There's a rare grace and beauty flowing through this third album by hammer dulcimer virtuoso Malcolm Dalglish and his long-time, multi-instrumentalist partner, Grey Larsen.
Their music -- an all-instrumental mix of sprightly American fiddle tunes, raucous Celtic reels and jigs, soft-spun and nearly orchestral originals -- is surprisingly delicate. Listening to "Air Born," a sweet 61/2-minute flight of multi-textured fancies, is like leafing through an interesting family's photo album: There's a feeling of expanse, travel, adventure and discovery.
"Springwater," a Dalglish solo, evokes a tuned tin roof being played by a sudden summer rain. "Morning," an early 19th- century shaped-note hymn, is transformed into a stately hymn for cathedrals of the mind.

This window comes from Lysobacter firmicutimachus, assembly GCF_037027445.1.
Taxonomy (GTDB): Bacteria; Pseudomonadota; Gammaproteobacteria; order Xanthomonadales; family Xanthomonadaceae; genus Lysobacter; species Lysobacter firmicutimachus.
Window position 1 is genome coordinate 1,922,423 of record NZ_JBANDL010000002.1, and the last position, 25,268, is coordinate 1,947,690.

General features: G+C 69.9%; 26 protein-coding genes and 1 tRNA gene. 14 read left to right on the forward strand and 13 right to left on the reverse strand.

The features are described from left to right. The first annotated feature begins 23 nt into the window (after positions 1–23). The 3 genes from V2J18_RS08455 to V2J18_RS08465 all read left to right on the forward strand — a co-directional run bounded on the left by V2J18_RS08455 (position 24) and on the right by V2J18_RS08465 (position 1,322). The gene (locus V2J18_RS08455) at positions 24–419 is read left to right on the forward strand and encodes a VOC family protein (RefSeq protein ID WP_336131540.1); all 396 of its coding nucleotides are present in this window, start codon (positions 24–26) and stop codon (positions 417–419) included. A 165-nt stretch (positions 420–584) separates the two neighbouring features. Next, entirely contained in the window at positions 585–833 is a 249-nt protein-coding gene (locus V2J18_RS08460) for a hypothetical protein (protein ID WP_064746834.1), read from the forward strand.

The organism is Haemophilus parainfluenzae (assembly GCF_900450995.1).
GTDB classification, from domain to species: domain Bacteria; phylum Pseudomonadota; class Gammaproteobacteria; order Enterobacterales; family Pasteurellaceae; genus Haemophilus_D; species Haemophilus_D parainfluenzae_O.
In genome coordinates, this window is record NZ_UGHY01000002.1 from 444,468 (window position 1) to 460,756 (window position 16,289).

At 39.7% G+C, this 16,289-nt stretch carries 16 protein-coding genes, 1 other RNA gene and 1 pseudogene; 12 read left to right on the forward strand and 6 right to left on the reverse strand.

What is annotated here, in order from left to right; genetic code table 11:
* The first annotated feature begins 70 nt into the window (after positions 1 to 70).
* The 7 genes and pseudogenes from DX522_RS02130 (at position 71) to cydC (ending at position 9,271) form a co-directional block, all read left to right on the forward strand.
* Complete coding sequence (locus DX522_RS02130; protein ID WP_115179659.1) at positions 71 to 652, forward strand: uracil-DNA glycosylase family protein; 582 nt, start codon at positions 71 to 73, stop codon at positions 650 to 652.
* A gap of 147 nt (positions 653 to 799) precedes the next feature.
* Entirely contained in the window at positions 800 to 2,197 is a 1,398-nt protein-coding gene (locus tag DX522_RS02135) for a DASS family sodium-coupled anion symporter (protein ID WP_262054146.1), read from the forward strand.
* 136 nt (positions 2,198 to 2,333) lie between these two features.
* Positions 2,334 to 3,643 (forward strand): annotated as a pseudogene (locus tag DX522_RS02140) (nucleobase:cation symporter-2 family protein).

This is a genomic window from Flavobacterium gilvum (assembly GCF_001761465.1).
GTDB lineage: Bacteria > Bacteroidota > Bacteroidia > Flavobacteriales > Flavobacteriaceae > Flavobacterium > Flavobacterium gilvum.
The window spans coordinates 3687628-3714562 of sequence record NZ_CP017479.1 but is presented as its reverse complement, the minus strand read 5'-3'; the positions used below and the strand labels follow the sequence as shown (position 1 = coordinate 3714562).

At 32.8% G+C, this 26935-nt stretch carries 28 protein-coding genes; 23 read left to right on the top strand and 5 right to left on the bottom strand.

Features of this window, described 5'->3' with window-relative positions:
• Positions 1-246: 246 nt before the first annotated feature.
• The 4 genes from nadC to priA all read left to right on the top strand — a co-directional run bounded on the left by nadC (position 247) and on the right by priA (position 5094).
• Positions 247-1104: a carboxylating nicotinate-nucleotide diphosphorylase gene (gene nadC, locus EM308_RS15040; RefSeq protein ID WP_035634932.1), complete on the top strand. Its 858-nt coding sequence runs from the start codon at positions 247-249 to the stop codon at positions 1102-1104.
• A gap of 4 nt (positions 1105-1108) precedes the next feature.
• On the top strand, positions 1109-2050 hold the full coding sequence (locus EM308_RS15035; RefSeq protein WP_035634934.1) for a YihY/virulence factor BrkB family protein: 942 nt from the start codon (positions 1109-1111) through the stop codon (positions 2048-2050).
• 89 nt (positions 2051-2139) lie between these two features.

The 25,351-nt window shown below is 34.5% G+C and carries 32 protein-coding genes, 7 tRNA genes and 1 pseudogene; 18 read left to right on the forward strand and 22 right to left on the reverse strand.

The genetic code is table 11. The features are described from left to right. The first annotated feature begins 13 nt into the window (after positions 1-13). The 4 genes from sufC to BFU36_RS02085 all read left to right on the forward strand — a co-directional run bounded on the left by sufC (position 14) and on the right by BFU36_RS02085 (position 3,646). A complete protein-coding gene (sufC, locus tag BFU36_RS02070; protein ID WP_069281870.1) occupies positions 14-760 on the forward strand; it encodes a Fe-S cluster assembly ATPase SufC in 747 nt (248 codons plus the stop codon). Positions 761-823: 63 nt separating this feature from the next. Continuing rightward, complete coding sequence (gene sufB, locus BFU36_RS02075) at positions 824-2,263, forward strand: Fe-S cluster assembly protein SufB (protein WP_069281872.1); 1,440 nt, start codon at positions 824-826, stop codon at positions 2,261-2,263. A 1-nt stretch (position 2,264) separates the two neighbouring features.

Dalglish's impeccable hammer dulcimer work -- it sometimes sounds like a harp or harpsichord -- is the perfect foil for Larsen, who moves from wooden flute ("Stormy Night" is a lovely showcase) to whistle, flagolet, guitar, concertina, harmonium and fiddle. Listen to the twisting traditional twin fiddling with Kevin Burke on "Golden Apples" and the provincial simplicity of the Hardanger fiddle on the enchanting "La Valse Pour Les Petites Jeunes Filles."
Dalglish and Larsen recently spent some time in France and Belgium, so a base of Celtic and American dance tunes has expanded to include "Five Bour,ees," with their Renaissance-like percussive bottom. The softly pagan spirit of dance is resolved in such beautiful melodies as "La Bercuse de Muffe" and the swelling title piece. There are friends sitting in here, but it's Dalglish and Larsen who serve up succor for mind, heart and feet. ON RECORD, ON STAGE THE ALBUM DALGLISH-LARSEN BAND -- The Thunderhead (Flying Fish FF266). THE CONCERT DALGLISH-LARSEN BAND, Sunday at 3 at Takoma Park Presbyterian Church. Call 270-0222.